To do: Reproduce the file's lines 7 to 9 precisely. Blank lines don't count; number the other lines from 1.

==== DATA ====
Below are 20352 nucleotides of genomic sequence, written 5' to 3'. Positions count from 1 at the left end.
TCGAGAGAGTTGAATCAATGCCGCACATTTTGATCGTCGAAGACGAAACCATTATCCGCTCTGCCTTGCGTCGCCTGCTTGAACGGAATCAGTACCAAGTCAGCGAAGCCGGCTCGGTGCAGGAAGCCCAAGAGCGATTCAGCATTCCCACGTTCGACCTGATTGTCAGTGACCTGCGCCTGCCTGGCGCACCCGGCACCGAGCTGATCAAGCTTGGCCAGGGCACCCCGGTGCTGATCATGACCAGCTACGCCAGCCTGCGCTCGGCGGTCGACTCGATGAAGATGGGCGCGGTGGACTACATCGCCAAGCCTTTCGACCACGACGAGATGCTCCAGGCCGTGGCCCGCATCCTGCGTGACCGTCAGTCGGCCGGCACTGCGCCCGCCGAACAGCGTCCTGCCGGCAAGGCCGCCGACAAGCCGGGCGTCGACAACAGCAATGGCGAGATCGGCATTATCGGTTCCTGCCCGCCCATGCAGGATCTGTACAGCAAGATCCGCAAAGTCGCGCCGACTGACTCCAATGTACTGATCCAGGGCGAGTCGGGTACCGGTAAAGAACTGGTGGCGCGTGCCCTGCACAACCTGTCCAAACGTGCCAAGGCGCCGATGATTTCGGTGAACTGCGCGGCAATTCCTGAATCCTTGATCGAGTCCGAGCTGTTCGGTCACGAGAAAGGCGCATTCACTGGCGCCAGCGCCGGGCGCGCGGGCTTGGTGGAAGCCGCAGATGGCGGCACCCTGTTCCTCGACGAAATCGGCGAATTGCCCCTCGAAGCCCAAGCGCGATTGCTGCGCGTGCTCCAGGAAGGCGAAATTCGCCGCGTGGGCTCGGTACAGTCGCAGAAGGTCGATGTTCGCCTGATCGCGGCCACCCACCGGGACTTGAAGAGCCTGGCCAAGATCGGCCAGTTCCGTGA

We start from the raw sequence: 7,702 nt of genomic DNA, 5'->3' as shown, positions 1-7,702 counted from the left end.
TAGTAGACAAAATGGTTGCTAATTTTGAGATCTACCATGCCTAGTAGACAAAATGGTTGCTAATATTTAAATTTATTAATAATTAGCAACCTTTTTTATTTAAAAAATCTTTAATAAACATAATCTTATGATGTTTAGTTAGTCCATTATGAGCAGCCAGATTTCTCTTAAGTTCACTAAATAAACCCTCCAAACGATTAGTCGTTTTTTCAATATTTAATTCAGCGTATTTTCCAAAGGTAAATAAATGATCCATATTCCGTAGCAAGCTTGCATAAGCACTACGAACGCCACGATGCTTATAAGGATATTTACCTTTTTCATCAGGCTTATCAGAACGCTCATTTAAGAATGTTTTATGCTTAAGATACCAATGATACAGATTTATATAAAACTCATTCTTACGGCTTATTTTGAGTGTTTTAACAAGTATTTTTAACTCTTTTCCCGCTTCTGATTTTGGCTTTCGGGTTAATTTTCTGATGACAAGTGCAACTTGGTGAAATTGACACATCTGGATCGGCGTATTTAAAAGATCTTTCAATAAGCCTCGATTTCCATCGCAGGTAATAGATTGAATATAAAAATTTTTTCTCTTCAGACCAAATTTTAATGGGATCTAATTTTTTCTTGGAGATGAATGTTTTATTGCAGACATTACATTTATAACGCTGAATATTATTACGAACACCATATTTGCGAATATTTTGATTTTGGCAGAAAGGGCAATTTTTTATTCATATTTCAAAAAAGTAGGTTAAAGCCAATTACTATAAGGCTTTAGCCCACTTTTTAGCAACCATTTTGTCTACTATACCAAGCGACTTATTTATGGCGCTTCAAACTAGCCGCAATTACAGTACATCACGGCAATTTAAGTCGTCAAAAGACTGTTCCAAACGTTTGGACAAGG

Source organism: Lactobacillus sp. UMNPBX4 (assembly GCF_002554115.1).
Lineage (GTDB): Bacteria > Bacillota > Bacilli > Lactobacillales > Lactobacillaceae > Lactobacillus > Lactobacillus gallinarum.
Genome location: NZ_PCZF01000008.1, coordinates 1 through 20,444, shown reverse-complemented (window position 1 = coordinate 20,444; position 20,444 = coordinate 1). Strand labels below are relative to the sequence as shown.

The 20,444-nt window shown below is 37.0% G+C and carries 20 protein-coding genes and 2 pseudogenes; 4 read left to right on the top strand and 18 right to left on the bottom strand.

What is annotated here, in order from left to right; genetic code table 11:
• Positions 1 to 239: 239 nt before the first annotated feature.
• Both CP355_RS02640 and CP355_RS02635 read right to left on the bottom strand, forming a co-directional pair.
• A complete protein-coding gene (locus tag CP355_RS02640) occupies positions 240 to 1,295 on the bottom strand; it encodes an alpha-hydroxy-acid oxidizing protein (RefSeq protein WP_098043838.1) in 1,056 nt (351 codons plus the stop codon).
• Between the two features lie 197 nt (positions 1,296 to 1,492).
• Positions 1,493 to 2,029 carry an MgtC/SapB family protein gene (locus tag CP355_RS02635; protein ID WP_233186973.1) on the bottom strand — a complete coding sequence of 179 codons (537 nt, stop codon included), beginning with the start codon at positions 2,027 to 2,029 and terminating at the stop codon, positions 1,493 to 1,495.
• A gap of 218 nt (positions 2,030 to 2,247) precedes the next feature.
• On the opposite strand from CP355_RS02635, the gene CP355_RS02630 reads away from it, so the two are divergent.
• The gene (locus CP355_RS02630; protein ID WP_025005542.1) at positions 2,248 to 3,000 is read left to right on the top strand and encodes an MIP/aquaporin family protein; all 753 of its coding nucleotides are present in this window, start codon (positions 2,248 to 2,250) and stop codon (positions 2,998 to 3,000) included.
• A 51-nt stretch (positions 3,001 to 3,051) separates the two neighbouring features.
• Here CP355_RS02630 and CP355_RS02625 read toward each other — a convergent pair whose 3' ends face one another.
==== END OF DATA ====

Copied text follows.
Genome location: NZ_PCZF01000008.1, coordinates 1 through 20,444, shown reverse-complemented (window position 1 = coordinate 20,444; position 20,444 = coordinate 1). Strand labels below are relative to the sequence as shown.

The 20,444-nt window shown below is 37.0% G+C and carries 20 protein-coding genes and 2 pseudogenes; 4 read left to right on the top strand and 18 right to left on the bottom strand.

What is annotated here, in order from left to right; genetic code table 11: